The administrative state refers to the vast bureaucracy of government agencies under the executive branch that, as their critics charge, do not follow the public will and often pervert the agencies for their own particular unelected interests.
Representative Hageman announced on Twitter that "It’s time to take power back from the unelected and unaccountable bureaucrats in Washington, DC." and attached a video of her endorsement of a set of bills that she claims will rein in the problematic administrative state.
It’s time to take power back from the unelected and unaccountable bureaucrats in Washington, DC. https://t.co/8uPq34zfS8— Rep. Harriet Hageman (@RepHageman) June 5, 2023
The speech begins with the Wyoming Republican denouncing "[t]he power of the administrative state to impose radical and unpopular policies that could never be passed by Congress violates the Separation of Powers established by the Constitution and is a failed business model for running a country." She noted that "the two bills that I am here to discuss today will help restore Congress's legislative primacy, increase the accountability of policymakers to the American people, and rein in the administrative state. Neither of these bills should be controversial. The first is HR 277, The Regulations From The Executive In Need Of Scrutiny Act, also known as the REINS Act."
The Cowboy State lawmaker emphasized that "this bill is extremely important to Congress reclaiming its rightful authority and responsibility to legislate. I, therefore, think it is important that we focus on the purpose of the bill rather than on extraneous matters that are more politically motivated than policy-oriented." She said that "according to Section 2- titled 'Purpose'- the purpose of this Act is to increase accountability for and transparency in the federal regulatory process. Section 1 of Article 1 of the United States Constitution grants all legislative powers to Congress. Over time, however, Congress has excessively- and I would argue unlawfully- delegated its...charge while failing to conduct appropriate oversight and retain accountability for the content of the laws that it passes. By requiring a vote in Congress, the REINS Act will result in more carefully drafted and detailed legislation and improve regulatory process and a legislative branch that is truly accountable to the American people for the laws imposed upon them."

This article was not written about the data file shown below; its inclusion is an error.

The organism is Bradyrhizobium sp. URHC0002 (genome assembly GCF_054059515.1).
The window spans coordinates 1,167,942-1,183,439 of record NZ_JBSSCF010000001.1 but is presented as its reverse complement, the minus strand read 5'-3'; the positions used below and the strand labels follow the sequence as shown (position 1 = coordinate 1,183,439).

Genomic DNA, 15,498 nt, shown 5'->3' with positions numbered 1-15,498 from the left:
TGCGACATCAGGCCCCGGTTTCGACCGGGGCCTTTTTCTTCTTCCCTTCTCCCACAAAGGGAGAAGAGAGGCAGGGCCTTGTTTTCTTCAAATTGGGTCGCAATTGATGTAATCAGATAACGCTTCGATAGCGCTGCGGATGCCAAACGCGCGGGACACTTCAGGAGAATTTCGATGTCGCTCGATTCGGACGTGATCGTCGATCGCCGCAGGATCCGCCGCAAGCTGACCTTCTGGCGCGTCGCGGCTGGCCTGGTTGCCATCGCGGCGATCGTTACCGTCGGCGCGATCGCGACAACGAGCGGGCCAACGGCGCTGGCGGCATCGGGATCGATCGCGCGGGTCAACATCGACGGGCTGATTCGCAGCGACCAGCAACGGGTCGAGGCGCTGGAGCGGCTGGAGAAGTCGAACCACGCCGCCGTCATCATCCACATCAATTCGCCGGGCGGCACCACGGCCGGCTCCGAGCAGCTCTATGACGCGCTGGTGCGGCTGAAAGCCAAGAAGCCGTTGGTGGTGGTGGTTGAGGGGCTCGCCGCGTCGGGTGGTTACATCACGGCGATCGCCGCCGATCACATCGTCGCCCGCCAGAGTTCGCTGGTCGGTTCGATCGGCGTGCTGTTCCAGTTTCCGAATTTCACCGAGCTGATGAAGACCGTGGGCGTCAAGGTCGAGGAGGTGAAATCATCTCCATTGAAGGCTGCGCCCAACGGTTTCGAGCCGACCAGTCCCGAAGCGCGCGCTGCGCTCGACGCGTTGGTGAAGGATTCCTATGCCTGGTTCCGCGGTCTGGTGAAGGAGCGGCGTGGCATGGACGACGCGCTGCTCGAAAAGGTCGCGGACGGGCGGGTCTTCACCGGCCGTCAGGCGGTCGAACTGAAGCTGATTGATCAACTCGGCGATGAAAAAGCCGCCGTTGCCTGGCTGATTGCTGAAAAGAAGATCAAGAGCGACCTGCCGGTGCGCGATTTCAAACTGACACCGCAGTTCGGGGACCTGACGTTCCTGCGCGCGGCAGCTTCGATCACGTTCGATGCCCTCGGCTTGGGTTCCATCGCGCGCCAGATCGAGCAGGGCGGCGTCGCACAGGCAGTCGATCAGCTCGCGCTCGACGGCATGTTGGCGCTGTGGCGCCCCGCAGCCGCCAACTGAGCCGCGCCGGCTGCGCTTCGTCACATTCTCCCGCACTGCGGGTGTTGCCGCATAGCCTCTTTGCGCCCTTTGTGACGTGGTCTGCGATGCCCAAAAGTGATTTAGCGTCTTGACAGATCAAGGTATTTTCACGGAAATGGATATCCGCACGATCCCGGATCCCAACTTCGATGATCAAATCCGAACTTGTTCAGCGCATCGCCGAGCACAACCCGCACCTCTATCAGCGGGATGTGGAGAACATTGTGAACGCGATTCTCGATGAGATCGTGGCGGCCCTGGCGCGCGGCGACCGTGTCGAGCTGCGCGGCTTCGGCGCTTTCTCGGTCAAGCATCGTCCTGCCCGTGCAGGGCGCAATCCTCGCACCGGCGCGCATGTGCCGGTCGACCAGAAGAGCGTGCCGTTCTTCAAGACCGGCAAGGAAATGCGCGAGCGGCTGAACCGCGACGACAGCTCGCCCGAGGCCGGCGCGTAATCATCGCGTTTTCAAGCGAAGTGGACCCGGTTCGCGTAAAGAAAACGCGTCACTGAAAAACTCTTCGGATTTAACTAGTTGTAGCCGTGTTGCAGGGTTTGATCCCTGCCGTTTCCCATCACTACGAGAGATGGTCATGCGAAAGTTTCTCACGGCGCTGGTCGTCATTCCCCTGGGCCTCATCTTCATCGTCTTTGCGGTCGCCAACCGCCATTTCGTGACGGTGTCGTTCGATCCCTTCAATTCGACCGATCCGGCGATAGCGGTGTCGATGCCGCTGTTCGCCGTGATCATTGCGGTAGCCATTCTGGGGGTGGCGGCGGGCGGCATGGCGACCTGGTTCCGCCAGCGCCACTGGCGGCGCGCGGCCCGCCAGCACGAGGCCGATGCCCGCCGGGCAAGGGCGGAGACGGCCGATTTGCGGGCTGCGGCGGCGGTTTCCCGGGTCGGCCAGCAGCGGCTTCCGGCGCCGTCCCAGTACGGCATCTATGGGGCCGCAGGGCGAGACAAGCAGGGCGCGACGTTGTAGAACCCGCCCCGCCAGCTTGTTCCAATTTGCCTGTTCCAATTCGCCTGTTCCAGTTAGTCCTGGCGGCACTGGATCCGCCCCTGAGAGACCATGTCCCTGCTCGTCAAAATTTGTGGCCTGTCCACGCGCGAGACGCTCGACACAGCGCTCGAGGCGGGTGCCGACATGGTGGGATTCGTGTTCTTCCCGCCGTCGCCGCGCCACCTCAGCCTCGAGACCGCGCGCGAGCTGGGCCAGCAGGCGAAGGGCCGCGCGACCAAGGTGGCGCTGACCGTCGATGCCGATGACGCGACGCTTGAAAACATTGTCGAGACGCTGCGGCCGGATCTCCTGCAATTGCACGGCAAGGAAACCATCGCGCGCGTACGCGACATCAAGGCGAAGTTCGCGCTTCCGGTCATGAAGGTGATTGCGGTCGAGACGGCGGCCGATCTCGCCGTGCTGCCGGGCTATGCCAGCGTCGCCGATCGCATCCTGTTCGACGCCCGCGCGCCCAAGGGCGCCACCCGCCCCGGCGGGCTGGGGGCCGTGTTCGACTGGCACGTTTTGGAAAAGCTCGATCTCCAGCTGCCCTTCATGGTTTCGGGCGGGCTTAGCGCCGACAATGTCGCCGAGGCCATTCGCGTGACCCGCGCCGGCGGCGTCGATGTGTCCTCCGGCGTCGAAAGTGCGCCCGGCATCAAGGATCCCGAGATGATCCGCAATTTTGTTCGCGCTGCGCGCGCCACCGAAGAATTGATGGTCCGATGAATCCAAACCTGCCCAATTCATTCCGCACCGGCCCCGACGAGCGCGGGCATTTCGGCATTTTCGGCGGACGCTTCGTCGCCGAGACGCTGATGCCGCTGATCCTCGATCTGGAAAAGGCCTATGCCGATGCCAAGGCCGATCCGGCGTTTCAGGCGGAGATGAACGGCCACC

The Wyomingite congresswoman continued by saying, "Now again what I can't figure out is why anyone would oppose this. The REINS Act was drafted to address what is often referred to as the non-delegation doctrine, which is a judicially created concept that has resulted in a dramatic shift in power and accountability from the legislative branch to the executive branch. The non-delegation doctrine is what has justified moving regulatory power from Congress to the agencies. It has what has allowed regulatory agencies to adopt regulations and even guidance documents that may impose economic costs in the billions of dollars on certain industries." The second piece of legislation is, however, not mentioned in the clip provided.
Representative Hageman is referring to the REINS Act of 2023 throughout her speech. This bill, according to the summary provided by the Congressional Research Service, would establish "a congressional approval process for a major rule. A major rule may only take effect if Congress approves of the rule. A major rule is a rule that has resulted in or is likely to result in (1) an annual effect on the economy of $100 million or more; (2) a major increase in costs or prices for consumers, individual industries, government agencies, or geographic regions; or (3) significant adverse effects on competition, employment, investment, productivity, innovation, or the ability of U.S.-based enterprises to compete with foreign-based enterprises."